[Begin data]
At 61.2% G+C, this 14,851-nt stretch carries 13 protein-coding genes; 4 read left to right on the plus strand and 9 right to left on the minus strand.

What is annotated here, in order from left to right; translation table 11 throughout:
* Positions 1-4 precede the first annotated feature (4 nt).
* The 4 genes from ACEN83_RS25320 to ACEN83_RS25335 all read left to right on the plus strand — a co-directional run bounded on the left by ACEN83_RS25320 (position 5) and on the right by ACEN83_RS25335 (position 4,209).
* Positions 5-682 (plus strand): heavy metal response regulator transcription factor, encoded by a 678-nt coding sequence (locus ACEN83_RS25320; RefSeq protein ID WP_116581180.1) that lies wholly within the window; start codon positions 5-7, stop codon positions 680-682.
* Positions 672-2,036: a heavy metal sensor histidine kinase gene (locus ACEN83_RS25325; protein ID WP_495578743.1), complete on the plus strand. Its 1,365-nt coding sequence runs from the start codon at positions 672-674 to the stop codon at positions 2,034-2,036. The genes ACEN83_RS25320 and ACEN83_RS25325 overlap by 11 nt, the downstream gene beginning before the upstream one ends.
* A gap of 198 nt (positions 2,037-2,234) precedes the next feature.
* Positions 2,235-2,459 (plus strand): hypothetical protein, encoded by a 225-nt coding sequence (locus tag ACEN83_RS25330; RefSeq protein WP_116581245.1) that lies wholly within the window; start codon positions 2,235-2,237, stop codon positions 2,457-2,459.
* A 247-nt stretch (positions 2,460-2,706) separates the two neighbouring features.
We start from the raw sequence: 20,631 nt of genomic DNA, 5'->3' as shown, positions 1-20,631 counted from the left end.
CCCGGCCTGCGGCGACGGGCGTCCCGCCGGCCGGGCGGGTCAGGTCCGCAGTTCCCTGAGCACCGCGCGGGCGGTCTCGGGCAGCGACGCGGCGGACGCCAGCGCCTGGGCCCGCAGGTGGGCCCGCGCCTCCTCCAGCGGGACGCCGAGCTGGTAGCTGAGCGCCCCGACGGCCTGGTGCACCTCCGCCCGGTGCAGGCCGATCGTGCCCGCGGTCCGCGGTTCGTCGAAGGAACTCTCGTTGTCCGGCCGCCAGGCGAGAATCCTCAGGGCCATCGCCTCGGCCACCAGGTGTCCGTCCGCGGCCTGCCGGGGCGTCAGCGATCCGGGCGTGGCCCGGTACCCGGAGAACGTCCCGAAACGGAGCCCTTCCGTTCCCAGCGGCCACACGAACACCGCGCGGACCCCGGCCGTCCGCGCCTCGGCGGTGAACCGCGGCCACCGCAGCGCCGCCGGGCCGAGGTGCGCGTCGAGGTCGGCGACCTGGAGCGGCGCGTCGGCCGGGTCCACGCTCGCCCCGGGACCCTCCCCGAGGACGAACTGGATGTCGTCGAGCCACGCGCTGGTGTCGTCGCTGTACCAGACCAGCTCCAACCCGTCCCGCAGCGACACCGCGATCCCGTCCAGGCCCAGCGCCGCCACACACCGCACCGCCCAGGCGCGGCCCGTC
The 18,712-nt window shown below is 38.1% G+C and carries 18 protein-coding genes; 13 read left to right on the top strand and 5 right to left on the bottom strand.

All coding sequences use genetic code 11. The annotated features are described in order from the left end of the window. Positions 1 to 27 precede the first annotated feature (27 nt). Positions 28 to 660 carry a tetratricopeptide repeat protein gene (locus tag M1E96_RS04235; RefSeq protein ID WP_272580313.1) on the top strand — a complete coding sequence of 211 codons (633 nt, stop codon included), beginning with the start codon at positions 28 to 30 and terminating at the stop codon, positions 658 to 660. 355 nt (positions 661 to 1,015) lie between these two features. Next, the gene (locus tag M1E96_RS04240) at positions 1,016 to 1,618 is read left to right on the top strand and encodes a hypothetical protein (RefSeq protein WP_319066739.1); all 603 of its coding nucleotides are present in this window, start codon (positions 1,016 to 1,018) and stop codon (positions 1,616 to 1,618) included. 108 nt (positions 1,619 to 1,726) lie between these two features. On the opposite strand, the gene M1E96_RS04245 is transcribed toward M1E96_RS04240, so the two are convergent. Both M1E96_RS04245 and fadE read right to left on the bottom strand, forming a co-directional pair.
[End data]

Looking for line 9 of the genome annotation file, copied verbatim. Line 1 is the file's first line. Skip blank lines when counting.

* A 247-nt stretch (positions 2,460-2,706) separates the two neighbouring features.